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Based on the stats for the US only, I would say we have the capacity for using fossil fuels over the next 100 years. Whether or not we worry about it is another discussion entirely. The US has coal resources for the next 250 years and I suspect may be producing and using natural gas for the next 100 years.

For the US (from the US Energy Information Administration)

  • 256 years of coal resources available (based on 2014 numbers) link

  • ~12 years of natural gas resources available Based on resources and current usage rate Link

    This is a rough estimate does not take into account importing or exporting natural gas.Also assumes usage based on 2015 numbers.

  • 0 years of oil resources (no surprises here) US uses 19.4 millions of barrels per day link US produces <9 millions of barrels per day link

Here is fun stat laden site for global oil and gas resource and consumption. link.

Note: I take these stats at face value but oil resource production and reserve numbers are not always accurate. A number of oil producers are reluctant to provide accurate stats as these numbers are considered sensitive to their economies.

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  • $\begingroup$ Nice information. I suspect we can burn fossil fuels as long as we need to. I just don't see how anyone will be burning them in 100 years. Why are we worried about burning fossil fuels for a little bit longer. The trade off is productivity and progress that energy brings vs the environment. I think we need a balance of both for about 50 more years. Then we won't even be burning these primitive fossil fuels anymore! We just need to make sure we don't do anything TERRIBLE for 50 more years. I just don't get why everyone is so worried about something that is going away so soon. $\endgroup$ – slindsey3000 Feb 1 '17 at 16:17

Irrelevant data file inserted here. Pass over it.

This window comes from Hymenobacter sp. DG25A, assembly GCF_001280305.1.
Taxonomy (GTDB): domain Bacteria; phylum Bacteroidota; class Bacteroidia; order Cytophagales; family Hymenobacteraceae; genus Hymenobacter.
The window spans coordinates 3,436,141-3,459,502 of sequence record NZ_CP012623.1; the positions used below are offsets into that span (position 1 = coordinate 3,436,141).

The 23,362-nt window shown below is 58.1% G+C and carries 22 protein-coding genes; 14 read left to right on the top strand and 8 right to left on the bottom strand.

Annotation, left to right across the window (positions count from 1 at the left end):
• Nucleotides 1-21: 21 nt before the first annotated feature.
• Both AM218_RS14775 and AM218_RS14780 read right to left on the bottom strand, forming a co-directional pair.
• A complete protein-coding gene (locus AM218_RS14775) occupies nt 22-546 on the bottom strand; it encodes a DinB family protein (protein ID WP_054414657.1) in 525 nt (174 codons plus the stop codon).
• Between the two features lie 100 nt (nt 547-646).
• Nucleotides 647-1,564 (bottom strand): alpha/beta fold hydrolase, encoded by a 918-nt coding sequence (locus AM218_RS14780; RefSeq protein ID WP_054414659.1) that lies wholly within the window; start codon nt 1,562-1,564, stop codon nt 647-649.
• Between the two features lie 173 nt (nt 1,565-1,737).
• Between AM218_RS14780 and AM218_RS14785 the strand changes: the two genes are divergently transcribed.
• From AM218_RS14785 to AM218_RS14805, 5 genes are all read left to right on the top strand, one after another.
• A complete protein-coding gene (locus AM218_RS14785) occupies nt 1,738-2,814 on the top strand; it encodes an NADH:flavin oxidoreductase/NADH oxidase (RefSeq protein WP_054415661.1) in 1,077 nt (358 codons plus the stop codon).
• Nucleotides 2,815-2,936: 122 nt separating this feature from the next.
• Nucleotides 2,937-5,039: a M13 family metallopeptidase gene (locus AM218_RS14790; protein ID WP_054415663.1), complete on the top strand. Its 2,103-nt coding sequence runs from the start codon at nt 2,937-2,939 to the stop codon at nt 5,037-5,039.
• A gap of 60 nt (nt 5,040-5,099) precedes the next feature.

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    $\begingroup$ @slindsey3000 Go and talk to some climate scientists. Then you will see why people are worried. We are doing something terrible now and show no signs of stopping. $\endgroup$ – bon Feb 1 '17 at 17:32
  • $\begingroup$ @bon What are you talking about "and show no signs of stopping"? This is not true. Fossil fuels will not be burnt in the near future. The aggregate damage to the earth on PLANETARY scale will be laughable. Locally pollution from these fuels might be bad but the planet will be fine. businessinsider.com/… $\endgroup$ – slindsey3000 Feb 1 '17 at 17:45
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    $\begingroup$ @slindsey3000 As I said, go and talk to some climate scientists. People who are experts in this field. We are not doing enough to cut carbon emissions. Ending fossil fuel burning in 100 or even 50 years time is not enough and the damage on a planetary scale is already noticeable and will get much worse. $\endgroup$ – bon Feb 1 '17 at 19:01
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    $\begingroup$ @slindsey3000: Why do you think fossil fuels won't be burnt in the near future? We have far better technologies for things like power generation now, but a combination of entrenched financial interests and scare tactics keep them from being used much. What's going to change this in the near future? $\endgroup$ – jamesqf Feb 2 '17 at 3:44